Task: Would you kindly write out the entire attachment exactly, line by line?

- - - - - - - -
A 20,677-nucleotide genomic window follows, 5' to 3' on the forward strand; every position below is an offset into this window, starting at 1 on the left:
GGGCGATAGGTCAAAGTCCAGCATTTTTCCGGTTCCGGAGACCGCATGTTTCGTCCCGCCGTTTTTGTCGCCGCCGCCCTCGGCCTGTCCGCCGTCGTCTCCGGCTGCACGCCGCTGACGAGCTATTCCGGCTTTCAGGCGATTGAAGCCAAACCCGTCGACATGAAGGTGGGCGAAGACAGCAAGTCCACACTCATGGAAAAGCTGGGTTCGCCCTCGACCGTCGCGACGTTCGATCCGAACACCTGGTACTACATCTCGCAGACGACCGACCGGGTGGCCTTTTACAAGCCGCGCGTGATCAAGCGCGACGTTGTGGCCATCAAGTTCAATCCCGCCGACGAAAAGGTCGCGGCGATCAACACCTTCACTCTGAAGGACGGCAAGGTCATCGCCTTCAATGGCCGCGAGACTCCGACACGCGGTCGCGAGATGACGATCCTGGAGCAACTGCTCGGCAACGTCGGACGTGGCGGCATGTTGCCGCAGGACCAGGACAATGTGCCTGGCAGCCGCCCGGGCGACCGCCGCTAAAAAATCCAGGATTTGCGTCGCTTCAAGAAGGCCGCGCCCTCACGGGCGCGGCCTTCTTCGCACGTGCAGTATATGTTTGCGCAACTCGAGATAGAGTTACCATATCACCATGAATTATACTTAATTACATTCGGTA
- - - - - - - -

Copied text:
A 20,677-nucleotide genomic window follows, 5' to 3' on the forward strand; every position below is an offset into this window, starting at 1 on the left:
GGGCGATAGGTCAAAGTCCAGCATTTTTCCGGTTCCGGAGACCGCATGTTTCGTCCCGCCGTTTTTGTCGCCGCCGCCCTCGGCCTGTCCGCCGTCGTCTCCGGCTGCACGCCGCTGACGAGCTATTCCGGCTTTCAGGCGATTGAAGCCAAACCCGTCGACATGAAGGTGGGCGAAGACAGCAAGTCCACACTCATGGAAAAGCTGGGTTCGCCCTCGACCGTCGCGACGTTCGATCCGAACACCTGGTACTACATCTCGCAGACGACCGACCGGGTGGCCTTTTACAAGCCGCGCGTGATCAAGCGCGACGTTGTGGCCATCAAGTTCAATCCCGCCGACGAAAAGGTCGCGGCGATCAACACCTTCACTCTGAAGGACGGCAAGGTCATCGCCTTCAATGGCCGCGAGACTCCGACACGCGGTCGCGAGATGACGATCCTGGAGCAACTGCTCGGCAACGTCGGACGTGGCGGCATGTTGCCGCAGGACCAGGACAATGTGCCTGGCAGCCGCCCGGGCGACCGCCGCTAAAAAATCCAGGATTTGCGTCGCTTCAAGAAGGCCGCGCCCTCACGGGCGCGGCCTTCTTCGCACGTGCAGTATATGTTTGCGCAACTCGAGATAGAGTTACCATATCACCATGAATTATACTTAATTACATTCGGTA